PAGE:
Seven Democratic candidates for the 2020 presidential election take the debate stage in Los Angeles on Thursday night. We have a preview.
Tim Alberta, chief political correspondent for Politico. He is one of the moderator's of Thursday evening's Democratic debate at Loyola Marymount University, co-hosted by Politico and the PBS NewsHour. (@TimAlberta)
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Vox: "The Democratic debate is on after candidates threatened to boycott over labor dispute" — "The Democratic debate on Thursday, December 19, appears to be on after a labor dispute at Loyola Marymount University in Los Angeles, where the event is set to be held, has landed on a tentative solution. Democratic candidates had threatened to skip the debate and refuse to cross a picket line at the venue.
"Unite Here Local 11, a union representing about 150 cooks, dishwashers, and cashiers, said in a statement Tuesday morning that it secured a tentative contract agreement with on-campus food service provider Sodexo on Monday. According to Politico, the union said talks began in March but stalled in November. Unite Here credited Democratic National Committee and Chair Tom Perez for helping to broker the deal, which includes a 25 percent increase in compensation, a 50 percent drop in health care costs, and an increase in job security.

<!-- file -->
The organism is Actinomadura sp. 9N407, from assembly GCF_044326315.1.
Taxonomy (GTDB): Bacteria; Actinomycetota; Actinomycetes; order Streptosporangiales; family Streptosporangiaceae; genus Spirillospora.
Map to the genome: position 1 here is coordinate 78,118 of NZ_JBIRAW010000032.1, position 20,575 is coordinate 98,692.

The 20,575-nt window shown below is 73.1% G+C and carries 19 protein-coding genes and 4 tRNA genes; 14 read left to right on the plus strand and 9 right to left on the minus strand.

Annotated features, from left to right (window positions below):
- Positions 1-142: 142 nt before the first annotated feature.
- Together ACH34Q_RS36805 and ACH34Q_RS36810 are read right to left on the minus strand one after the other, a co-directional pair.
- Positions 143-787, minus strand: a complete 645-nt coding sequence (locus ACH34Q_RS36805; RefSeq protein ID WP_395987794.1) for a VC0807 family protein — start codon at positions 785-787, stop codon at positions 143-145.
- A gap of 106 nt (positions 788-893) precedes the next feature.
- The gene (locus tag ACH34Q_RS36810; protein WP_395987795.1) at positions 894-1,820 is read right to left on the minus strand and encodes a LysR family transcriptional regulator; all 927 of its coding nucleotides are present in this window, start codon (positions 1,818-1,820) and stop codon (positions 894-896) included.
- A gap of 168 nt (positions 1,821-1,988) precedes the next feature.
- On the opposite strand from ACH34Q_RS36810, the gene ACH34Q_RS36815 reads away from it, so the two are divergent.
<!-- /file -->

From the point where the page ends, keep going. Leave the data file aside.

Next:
"'I am thrilled that we were able to reach an agreement, and that the candidate debate can continue as scheduled,' said Angela Fisher, a prep cook at Loyola Marymount University, in a statement released by the union. 'I want to thank the Democratic candidates who stood with us and the Democratic party that helped us win.' "
Washington Post: "Opinion: The best and worst cases for each candidate in the December debate" — "Thursday night, seven Democratic presidential contenders will debate in Los Angeles. Given their differing positions in the race, each candidate will have a different objective along with best- and worst-case scenarios. Let’s look at each.
"Former vice president Joe Biden’s goal should be to make the case that with a president as dangerous and unhinged as this one, it is essential not only to get rid of him but also to replace him with someone who can step into the job on day one. Biden’s worst case certainly would be a 'senior moment,' a serious memory or articulation issue, but even that is not likely to shake loose his supporters. In the best case for him, the other candidates spend their time sniping at one another, leaving him looking presidential and above the fray.
"Sen. Bernie Sanders (I-Vt.) has the same objective with every debate and every appearance: indict capitalism and make the case for a wholesale reinvention of our democracy. In his worst-case scenario, Sanders gets snippy with other candidates, worst of all with Sen. Elizabeth Warren (Mass.), whose voters he needs to sway. In the best case, he looks principled while Warren sounds slippery and opportunistic on issues such as Medicare-for-all. That might break free a chunk of voters who thought Warren was a more palatable alternative to Sanders but, nevertheless, committed to the same progressive agenda as Sanders."
This segment aired on December 19, 2019.